by Steven Ertelt
September 20, 2005
Linyi, China (LifeNews.com) — Several Chinese population control officials in Linyi have been arrested or fired after reports surfaced that they were involved in forced abortions and sterilizations. The surprising actions came after a local advocate who exposed the problems was detained under house arrest for 30 hours.
An official Chinese media outlet reports that the abuses were taking place in the eastern province of Shandong. Chen Guangcheng, the detained activist, told Time magazine in an interview before the arrest that 7,000 area people had been sterilized against their will.
China’s National Population and Family Planning Commission said it had received "successive complaints" about the sterilizations and abortions in Linyi, a city of 10 million people 400 miles southeast of Beijing.
"Some persons concerned in a few counties and townships of Linyi did commit practices that violated law and infringed upon legitimate rights and interests of citizens while conducting family planning work," the commission said in a statement.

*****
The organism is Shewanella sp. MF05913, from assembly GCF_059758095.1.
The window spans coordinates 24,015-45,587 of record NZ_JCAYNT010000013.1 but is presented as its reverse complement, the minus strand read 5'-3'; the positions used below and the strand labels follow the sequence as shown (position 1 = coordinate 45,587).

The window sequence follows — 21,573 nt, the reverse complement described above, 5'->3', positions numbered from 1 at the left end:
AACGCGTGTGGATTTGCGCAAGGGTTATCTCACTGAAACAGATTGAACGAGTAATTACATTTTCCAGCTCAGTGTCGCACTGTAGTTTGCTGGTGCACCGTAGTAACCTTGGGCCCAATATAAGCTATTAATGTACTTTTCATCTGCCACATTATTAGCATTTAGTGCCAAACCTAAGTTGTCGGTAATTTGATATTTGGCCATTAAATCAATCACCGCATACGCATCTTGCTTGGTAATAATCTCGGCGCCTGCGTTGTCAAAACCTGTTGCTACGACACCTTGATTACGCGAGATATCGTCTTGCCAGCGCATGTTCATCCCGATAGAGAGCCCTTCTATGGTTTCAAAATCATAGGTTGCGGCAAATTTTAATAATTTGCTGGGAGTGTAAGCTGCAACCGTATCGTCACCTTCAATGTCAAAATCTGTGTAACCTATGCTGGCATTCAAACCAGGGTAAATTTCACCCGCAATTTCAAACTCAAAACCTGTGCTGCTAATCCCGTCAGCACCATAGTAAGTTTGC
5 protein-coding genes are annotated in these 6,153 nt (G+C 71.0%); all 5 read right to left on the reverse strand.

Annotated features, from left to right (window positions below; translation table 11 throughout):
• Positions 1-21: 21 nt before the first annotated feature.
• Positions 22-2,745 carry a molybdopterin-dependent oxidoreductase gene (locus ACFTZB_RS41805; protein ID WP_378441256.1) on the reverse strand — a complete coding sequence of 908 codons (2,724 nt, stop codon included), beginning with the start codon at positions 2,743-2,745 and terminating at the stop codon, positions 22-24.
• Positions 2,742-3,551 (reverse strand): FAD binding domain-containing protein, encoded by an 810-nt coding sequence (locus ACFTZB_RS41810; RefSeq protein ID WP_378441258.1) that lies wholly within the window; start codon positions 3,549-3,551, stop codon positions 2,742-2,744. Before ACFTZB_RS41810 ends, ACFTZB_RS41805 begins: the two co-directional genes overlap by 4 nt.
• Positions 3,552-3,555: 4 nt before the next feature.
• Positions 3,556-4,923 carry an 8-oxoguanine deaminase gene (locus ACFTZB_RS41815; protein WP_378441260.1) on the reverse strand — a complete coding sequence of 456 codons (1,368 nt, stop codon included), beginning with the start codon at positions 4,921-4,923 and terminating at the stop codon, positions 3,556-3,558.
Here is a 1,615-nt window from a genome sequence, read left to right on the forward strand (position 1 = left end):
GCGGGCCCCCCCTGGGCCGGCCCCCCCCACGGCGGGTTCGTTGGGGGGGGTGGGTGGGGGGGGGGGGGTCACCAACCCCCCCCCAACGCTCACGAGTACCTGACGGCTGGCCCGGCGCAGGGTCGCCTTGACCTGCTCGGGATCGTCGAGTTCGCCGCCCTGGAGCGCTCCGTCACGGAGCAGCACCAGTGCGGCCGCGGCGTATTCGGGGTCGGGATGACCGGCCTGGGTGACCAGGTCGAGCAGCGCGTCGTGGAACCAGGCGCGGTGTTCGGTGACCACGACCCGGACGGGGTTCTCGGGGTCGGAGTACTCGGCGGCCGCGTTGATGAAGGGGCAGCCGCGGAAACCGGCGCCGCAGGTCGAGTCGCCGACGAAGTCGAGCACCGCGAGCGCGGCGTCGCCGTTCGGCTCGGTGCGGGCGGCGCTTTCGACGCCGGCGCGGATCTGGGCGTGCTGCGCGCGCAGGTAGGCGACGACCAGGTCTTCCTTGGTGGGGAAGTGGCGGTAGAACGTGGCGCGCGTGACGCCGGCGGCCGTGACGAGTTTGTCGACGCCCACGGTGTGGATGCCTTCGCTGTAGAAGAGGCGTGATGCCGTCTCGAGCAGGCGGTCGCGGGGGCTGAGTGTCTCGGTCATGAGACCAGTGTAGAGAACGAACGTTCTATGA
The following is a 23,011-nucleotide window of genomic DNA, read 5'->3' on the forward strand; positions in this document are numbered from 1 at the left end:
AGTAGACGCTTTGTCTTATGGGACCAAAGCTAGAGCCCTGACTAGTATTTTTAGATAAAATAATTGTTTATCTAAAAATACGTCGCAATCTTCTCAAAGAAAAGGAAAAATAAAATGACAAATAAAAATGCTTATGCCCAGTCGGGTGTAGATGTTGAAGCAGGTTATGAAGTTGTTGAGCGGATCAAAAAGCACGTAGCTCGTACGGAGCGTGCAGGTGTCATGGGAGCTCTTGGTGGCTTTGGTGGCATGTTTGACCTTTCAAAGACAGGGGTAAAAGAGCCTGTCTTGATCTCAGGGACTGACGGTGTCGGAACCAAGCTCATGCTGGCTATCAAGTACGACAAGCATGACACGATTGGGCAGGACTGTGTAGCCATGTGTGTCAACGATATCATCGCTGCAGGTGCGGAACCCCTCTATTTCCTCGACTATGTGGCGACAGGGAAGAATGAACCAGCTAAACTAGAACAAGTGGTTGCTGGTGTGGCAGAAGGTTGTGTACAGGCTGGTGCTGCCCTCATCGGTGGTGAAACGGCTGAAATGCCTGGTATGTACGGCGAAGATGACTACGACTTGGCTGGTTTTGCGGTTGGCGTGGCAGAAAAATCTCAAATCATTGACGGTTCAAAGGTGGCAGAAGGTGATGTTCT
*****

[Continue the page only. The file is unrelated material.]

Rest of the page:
Yu Xuejun, NPFPC spokesman, said "Initial investigation indicates illegal family planning practices that violate people’s legal rights and interests do exist."
"Those who are responsible have been dismissed from duty. Some are under investigation, some in detention. Further measures will be taken by government departments concerned according to legal competence and procedure," he said.
Guangcheng told Reuters that couples having more than the one child allowed by Chinese law were subjected to the sterilizations and women having a third child were forced to have abortions.
When he was arrested, Chen, a 34 year-old blind peasant had been preparing a class-action lawsuit challenging abuses in his eastern hometown.
President Bush on Monday decided to revoke funding for the United Nations Population Fund (UNFPA) for a fourth time because of the international agency’s involvement in supporting China’s population control program.
"This decision means that this organization will not receive the $34 million earmarked for its activities by Congress for the current fiscal year," State Department spokesman Sean McCormack said.
The president first revoked funding for the pro-abortion agency in 2002 and has continued to call on UNFPA officials to end their involvement in China’s programs and to ask the Asian country to undertake new policies to curb human rights abuses.